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This article will define and explain some of the most common medical abbreviations used by doctor's, nurses, and technicians which you may encounter at hospitals, clinics, and in medical literature - or even on television. Being able to recognize and understand these terms may help you converse more easily with your doctor, or understand some of the treatments, medications, and medical procedures you or a loved one may encounter.
Published by Sharla Smith 72 months ago in Human Body & Physiology | +15 votes | 13 comments
This article will give you the fundamentals of understanding medical terms. You'll learn how medical words are derived from Latin, and usually will be constructed of a root word (foundation of the term) plus a prefix (word beginning) and/or suffix (word ending) which give further information surrounding the root word. Using this process, you may find it easier to understand unfamiliar words by breaking them down into their parts.
Published by Sharla Smith 72 months ago in Human Body & Physiology | +24 votes | 13 comments
The colon is a 150 cm long hollow tube that is wrapped in a serosal layer. The wall of the colon consists of a mucosa, submucosa, and inner circular and outer longitudinal muscular layers.
Published by Levy Dalumpines 77 months ago in Human Body & Physiology | +5 votes | 2 comments
A detailed article listing and describing the different tattooing methods.
Published by Elizabeth Pelz 78 months ago in Human Body & Physiology | +2 votes | 1 comments
The human body is made up of different muscles. Aside from it many uses, muscles are important since they cover the humanÂ’s internal organs from the inside.
Published by hunterfact 80 months ago in Human Body & Physiology | +1 votes | 1 comments
The body's immune defense system include the skin, the moist germ-trapping linings of the breathing and digestive passageways, the way blood clots to seal wounds and leaks, white cells and other substances in the blood, the thymus gland in the chest, and small lymph nodes or glands spread all over the body.
Published by Aileen P. N. 81 months ago in Human Body & Physiology | +5 votes | 2 comments
The body has two overall control systems, to make sure that its many parts and processes work together smoothly. They are the nervous system and the hormonal or endocrine system.
Published by Aileen P. N. 81 months ago in Human Body & Physiology | +8 votes | 4 comments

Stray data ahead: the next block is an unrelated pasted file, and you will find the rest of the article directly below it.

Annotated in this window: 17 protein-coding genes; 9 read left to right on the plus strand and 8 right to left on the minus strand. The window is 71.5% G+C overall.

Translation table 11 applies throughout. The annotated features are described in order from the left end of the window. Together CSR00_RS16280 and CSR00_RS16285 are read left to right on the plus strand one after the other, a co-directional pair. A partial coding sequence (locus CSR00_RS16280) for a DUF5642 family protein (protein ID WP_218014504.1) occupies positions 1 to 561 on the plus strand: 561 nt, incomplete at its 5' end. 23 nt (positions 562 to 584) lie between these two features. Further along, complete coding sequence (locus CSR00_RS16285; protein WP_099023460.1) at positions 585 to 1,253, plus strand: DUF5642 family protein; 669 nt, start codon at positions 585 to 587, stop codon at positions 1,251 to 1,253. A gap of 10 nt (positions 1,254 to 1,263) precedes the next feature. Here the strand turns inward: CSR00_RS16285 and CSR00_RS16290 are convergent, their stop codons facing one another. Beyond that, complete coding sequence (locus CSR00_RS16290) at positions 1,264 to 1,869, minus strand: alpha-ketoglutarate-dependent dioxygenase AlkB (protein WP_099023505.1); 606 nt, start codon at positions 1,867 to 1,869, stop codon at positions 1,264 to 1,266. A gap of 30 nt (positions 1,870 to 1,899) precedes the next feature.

Another biological breakthrough has gone a step further. A team of scientists from University of Pennsylvania and the University of Texas Southwestern Medical Center have frozen, thawed and coaxed back to life, not just a sperm but the spermatogonial stem cell or the whole sperm factory. Freezing the sperm will only be good while the sperm will last, which is not long. However a sperm factory can theoretically go on forever. This is streamlining the human race!
Published by Ron Siojo 82 months ago in Human Body & Physiology | +20 votes | 14 comments
It usually takes 5 or 6 hours for an ordinary meal to move on out of the stomach. (A very large meal will take longer, because it is difficult for the stomach to digest it.) For this reason, nutritionists will tell you not to eat more than three meals a day; and, if you digest food well, only two. If you are overweight, try it.
Published by Levy Dalumpines 82 months ago in Human Body & Physiology | +0 votes | 0 comments
Digestion continues in the stomach, where the gastric juices mix with the food; the mass is churned and moved about by the contraction (peristalsis) of the muscular stomach walls. When the bottom part of the food is digested well enough, the pyloric valve relaxes, and food begins traveling into the small intestine.
Published by Levy Dalumpines 82 months ago in Human Body & Physiology | +0 votes | 0 comments
This system starts when food enters your body and ends when the waste leaves it. The process is called digestion and it takes place in the digestive tube, also called the alimentary canal, the gastro-intestinal system, or the G.I. tract.
Published by Levy Dalumpines 82 months ago in Human Body & Physiology | +4 votes | 1 comments
The heartbeat originates in the S.A node, and immediately the entire auricle contracts. Then the A.V node picks up the message and relays the signal to the muscle fibers of the ventricle, which contracts. Heart block is a condition which occurs when disease of the bundle of His interrupts communication between the auricle and the ventricles.
Published by Levy Dalumpines 82 months ago in Human Body & Physiology | +1 votes | 0 comments
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